3.5 Are there any types of claims or claiming formats that are not permissible in your jurisdiction (eg, medical method claims)?

Patent applications cannot be allowed by IMPI for inventions comprising certain claims, such as those related to:

  • methods of surgical or therapeutic treatment;
  • computer programs; and
  • methods of doing business.

Restrictions also apply in relation to biotechnological inventions such as cloning procedures of human beings and their products.

3.6 Are any procedural or legal mechanisms available to extend patent term (eg, adjustments for patent office delays, pharmaceutical patent term extension or supplementary protection certificates)?

According to the Federal Law for the Protection of Industrial Property, if there are unreasonable delays in the processing of a patent which are directly attributable to IMPI, and the period between the date of filing the application and grant of the patent is more than five years as a result, at the request of the interested party it may be granted a complementary certificate to adjust its validity. The validity of this complementary certificate may not exceed five years (Articles 126 and 127 of the Federal Law for the Protection of Industrial Property).

3.7 What subject matter is patent eligible?

The Federal Law for the Protection of Industrial Property defines an ‘invention' as any human creation that allows the transformation of matter or energy that exists in nature, for its use by humans to satisfy their specific needs. Likewise, inventions in all fields of technology that are novel, the result of an inventive step and industrially applicable, under the provisions of the law will be patentable (Article 45, sections I and 46 of the Federal Law for the Protection of Industrial Property).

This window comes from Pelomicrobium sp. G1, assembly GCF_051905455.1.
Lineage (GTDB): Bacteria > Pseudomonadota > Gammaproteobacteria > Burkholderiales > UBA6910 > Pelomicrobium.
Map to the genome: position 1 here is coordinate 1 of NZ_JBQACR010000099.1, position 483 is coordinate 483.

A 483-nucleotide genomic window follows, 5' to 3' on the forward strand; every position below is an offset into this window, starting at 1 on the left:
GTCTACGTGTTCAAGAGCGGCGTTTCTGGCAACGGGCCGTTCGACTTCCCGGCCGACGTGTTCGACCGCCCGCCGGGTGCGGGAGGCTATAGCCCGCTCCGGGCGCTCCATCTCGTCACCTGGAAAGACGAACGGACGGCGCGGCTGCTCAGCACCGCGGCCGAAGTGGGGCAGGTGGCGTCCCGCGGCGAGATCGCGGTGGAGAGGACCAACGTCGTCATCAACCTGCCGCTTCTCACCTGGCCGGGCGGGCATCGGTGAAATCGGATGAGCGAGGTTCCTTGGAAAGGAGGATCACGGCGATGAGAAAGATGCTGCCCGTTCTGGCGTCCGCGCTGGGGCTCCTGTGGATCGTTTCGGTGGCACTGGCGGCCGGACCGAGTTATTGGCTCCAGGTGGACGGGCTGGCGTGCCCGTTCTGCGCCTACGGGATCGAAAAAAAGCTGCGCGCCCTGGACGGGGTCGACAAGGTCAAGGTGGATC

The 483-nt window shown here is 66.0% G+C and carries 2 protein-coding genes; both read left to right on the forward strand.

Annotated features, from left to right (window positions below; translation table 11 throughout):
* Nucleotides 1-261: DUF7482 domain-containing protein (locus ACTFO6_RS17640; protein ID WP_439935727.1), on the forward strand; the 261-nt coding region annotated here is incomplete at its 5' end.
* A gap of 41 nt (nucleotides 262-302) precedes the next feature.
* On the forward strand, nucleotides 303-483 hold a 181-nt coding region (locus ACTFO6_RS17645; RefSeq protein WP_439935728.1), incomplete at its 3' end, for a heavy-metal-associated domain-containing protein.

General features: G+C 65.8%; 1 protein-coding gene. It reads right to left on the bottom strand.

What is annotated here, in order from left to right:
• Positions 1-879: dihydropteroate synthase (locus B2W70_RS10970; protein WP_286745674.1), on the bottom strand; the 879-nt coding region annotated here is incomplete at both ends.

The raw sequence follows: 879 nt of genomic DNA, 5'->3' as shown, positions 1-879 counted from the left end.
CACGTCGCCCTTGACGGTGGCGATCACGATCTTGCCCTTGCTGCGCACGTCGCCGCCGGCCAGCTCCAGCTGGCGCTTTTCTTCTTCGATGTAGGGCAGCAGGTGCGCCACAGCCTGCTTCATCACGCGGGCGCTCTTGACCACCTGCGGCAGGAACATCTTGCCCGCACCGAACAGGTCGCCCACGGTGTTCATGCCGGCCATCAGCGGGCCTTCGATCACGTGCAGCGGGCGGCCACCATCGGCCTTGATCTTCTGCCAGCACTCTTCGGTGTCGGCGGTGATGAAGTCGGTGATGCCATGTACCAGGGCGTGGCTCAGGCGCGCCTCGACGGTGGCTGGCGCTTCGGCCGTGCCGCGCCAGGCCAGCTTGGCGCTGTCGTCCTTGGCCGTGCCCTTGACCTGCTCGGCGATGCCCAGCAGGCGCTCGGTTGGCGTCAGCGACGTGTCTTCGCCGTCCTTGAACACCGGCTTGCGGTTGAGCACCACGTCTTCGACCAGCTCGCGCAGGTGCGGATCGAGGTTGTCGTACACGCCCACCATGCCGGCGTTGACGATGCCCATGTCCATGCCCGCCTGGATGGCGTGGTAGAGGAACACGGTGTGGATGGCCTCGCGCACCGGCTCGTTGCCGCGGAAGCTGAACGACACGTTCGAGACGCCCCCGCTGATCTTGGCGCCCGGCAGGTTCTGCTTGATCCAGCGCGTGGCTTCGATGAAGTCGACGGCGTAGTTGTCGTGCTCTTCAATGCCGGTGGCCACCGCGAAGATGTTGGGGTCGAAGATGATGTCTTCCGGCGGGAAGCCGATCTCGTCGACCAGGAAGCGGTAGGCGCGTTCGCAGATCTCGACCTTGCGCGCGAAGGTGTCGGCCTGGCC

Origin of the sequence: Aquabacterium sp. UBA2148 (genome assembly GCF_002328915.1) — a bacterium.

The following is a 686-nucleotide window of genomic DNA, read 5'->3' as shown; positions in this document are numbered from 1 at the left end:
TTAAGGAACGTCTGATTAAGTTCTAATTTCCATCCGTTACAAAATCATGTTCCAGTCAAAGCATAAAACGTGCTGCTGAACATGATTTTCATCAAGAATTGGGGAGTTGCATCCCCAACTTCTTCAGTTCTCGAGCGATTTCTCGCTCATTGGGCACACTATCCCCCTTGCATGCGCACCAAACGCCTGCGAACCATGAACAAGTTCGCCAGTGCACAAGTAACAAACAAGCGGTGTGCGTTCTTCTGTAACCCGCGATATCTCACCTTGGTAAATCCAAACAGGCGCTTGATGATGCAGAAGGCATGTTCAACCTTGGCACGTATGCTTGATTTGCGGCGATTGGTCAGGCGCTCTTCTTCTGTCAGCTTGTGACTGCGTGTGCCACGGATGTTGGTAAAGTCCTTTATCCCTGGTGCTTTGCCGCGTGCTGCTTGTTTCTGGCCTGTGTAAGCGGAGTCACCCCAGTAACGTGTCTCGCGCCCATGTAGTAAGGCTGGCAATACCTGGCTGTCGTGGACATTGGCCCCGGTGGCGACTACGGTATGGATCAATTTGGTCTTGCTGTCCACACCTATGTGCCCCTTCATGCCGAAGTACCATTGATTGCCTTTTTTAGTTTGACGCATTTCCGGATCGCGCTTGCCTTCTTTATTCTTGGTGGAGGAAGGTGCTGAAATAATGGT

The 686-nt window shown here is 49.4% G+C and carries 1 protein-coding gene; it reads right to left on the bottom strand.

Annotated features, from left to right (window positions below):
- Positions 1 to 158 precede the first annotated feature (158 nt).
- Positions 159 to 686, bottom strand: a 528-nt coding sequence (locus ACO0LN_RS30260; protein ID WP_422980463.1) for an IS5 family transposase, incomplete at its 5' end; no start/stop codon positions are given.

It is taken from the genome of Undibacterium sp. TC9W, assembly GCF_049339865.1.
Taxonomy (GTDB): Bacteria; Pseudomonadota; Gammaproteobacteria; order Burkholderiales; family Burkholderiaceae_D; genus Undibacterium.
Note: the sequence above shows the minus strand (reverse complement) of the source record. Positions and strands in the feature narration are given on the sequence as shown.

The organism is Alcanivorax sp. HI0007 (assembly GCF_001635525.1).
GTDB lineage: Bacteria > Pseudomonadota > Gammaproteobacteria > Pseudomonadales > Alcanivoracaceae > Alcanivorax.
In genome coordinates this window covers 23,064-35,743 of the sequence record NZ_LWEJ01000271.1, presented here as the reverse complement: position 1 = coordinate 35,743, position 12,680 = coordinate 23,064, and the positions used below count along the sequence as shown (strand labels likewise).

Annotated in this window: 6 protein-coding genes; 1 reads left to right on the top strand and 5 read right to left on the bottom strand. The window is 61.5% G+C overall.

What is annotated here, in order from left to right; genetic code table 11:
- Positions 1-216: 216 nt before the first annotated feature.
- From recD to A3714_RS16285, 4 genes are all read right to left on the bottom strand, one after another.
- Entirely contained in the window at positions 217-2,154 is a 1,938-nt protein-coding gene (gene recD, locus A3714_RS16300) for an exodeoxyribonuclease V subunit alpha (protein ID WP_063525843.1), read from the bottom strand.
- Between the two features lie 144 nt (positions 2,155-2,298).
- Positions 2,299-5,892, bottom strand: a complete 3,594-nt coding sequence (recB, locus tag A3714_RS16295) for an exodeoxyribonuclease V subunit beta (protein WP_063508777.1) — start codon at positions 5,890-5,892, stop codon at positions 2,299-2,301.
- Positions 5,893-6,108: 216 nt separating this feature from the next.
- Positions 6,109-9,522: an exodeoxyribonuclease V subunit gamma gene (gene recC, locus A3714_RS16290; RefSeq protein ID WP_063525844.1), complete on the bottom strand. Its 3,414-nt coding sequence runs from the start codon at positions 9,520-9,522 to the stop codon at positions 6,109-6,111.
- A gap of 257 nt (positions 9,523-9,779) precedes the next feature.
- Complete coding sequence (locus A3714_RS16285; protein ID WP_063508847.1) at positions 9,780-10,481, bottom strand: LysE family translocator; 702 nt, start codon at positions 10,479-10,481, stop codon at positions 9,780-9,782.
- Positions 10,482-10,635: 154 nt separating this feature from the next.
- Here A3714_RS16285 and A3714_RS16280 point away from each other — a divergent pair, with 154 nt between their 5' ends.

3.8 If the patent office does not grant a patent, is an appeal available and to whom?

When prosecuting a patent application before IMPI, and in relation to an act or resolution issued by IMPI that puts an end to each step or instance, the applicant may file a corresponding motion for review with IMPI within 15 days, which will be resolved by the hierarchical superior of the relevant examiner (Article 85 of the Federal Law of Administrative Procedure).

The filing of a motion for review may suspend execution of the challenged act where expressly requested by the appellant and on the assumption that the motion is admitted by IMPI.

If the applicant does not agree with the conclusions and determinations of the hierarchical superior on the motion for review, it may proceed to file a corresponding annulment action with the Intellectual Property Chamber of the Federal Court of Administrative Justice within 30 business days (Article 13 of the Federal Law of Contentious Administrative Procedure). This may be resolved by recognising the validity of the challenged act or declaring it null and void so that the challenged authority may reinstate the procedure or issue a new resolution.

4 Validity/post-grant review and/or opposition procedures

4.1 Where can the validity of an issued patent be challenged?

The Mexican Institute of Industrial Property (IMPI) is the administrative authority responsible for industrial property matters, which has the authority to conduct nullity proceedings:

  • ex officio;
  • at the request of a party; or
  • at the request of the Federal Public Prosecutor's Office where the federation has an interest in the matter (Articles 5(II) and 159 of the Federal Law for the Protection of Industrial Property).

4.2 How can the validity of an issued patent be challenged?

Under Mexican patent law, the validity of an issued patent can be challenged through a declaration of nullity, which seeks to retroactively revoke the effects of the patent to the filing date of the respective application (Article 159 of the Federal Law for the Protection of Industrial Property).